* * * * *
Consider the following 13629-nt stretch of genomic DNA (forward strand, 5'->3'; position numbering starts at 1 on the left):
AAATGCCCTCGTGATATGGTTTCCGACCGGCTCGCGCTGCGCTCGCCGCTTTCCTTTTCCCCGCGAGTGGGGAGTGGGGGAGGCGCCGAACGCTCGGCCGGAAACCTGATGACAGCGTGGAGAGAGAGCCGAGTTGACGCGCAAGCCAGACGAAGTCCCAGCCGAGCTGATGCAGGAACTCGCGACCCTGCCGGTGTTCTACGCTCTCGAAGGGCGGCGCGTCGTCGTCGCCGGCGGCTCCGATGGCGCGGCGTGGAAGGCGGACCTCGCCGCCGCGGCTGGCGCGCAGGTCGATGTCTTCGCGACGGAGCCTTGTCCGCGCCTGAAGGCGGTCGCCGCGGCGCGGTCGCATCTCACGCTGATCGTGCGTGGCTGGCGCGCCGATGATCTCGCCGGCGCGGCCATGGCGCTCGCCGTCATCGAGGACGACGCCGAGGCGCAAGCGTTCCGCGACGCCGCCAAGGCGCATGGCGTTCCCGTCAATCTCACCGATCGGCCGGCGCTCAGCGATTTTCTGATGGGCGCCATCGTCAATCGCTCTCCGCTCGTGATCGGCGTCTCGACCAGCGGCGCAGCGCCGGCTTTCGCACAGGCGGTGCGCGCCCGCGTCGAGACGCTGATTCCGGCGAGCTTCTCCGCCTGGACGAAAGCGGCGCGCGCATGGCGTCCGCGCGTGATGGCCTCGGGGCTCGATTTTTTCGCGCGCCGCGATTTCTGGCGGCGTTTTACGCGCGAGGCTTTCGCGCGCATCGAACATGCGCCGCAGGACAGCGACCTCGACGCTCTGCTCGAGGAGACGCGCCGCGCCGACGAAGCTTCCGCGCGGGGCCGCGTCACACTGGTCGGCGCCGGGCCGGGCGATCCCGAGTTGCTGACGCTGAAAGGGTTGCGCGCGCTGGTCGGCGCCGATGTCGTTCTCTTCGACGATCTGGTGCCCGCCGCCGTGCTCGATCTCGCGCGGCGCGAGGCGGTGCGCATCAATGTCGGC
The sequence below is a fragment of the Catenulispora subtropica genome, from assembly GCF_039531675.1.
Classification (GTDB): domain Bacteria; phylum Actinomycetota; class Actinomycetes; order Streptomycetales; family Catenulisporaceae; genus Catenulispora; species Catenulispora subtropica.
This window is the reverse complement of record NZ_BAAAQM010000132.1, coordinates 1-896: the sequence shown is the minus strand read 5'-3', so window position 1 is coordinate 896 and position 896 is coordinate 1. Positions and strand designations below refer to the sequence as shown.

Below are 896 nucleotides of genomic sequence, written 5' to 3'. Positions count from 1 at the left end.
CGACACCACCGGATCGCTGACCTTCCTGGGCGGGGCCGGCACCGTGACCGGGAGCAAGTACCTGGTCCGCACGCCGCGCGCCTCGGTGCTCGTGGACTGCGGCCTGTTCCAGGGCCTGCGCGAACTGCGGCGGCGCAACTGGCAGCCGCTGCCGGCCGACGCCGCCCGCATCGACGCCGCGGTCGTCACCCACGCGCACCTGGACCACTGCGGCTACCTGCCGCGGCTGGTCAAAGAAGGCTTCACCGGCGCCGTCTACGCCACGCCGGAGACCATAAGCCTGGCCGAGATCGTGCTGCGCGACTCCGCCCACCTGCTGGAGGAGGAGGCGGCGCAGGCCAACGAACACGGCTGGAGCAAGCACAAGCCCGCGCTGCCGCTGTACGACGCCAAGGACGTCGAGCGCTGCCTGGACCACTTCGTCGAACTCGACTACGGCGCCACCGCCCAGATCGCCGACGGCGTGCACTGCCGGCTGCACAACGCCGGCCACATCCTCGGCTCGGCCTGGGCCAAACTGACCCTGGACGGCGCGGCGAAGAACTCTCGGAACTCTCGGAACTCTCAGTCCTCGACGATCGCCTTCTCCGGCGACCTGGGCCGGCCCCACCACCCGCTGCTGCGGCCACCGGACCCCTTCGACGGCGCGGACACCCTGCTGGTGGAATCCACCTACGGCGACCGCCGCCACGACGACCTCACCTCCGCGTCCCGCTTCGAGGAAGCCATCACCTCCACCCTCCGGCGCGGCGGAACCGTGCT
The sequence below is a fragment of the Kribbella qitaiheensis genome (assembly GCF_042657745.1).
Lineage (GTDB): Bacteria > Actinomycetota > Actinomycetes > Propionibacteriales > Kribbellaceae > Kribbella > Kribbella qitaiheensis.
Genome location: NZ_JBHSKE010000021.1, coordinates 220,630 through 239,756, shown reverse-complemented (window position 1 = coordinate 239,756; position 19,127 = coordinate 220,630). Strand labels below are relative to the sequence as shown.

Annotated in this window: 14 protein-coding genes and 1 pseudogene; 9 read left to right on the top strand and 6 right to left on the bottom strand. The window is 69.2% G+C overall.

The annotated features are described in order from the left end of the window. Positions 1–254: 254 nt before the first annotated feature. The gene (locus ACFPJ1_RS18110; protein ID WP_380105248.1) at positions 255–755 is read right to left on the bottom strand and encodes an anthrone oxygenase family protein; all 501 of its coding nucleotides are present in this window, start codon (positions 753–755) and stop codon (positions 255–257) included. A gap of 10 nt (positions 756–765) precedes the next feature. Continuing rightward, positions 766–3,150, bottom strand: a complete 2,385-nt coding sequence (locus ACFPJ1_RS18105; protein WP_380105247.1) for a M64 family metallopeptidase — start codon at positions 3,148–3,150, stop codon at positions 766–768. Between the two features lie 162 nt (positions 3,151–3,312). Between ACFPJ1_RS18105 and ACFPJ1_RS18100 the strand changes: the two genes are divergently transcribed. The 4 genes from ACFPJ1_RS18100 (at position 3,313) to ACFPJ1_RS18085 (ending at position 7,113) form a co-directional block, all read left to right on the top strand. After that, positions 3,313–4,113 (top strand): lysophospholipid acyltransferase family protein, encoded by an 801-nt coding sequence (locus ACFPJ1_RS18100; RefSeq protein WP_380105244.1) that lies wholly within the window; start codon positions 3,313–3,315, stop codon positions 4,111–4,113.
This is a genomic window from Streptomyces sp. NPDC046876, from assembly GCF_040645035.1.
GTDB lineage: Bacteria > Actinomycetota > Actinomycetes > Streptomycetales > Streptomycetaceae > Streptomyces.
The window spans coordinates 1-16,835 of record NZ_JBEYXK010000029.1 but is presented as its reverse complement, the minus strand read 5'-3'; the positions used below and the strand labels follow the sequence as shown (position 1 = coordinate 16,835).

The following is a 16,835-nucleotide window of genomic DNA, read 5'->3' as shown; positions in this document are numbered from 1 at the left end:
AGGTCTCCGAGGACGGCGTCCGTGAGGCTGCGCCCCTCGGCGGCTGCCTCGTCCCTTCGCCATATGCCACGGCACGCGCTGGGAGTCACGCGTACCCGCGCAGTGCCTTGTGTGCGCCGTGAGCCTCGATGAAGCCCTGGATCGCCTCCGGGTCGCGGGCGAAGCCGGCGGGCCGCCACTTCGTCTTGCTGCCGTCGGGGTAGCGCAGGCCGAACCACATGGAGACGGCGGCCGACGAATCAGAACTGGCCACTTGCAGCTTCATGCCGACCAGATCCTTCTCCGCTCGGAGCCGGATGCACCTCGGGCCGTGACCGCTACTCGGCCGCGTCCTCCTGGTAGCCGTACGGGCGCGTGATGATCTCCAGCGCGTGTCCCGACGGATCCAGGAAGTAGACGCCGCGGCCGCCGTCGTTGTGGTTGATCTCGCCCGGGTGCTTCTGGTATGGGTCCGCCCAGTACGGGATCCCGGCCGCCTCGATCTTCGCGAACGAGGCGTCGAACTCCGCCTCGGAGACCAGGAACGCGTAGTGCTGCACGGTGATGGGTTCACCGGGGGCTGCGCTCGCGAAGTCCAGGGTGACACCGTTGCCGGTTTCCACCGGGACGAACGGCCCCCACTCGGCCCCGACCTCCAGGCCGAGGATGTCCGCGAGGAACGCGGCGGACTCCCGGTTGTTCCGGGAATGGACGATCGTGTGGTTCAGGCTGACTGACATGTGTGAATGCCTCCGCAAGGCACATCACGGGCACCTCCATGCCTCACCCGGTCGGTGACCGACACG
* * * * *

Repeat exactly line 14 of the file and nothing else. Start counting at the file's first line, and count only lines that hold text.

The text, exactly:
GTDB lineage: Bacteria > Actinomycetota > Actinomycetes > Streptomycetales > Streptomycetaceae > Streptomyces.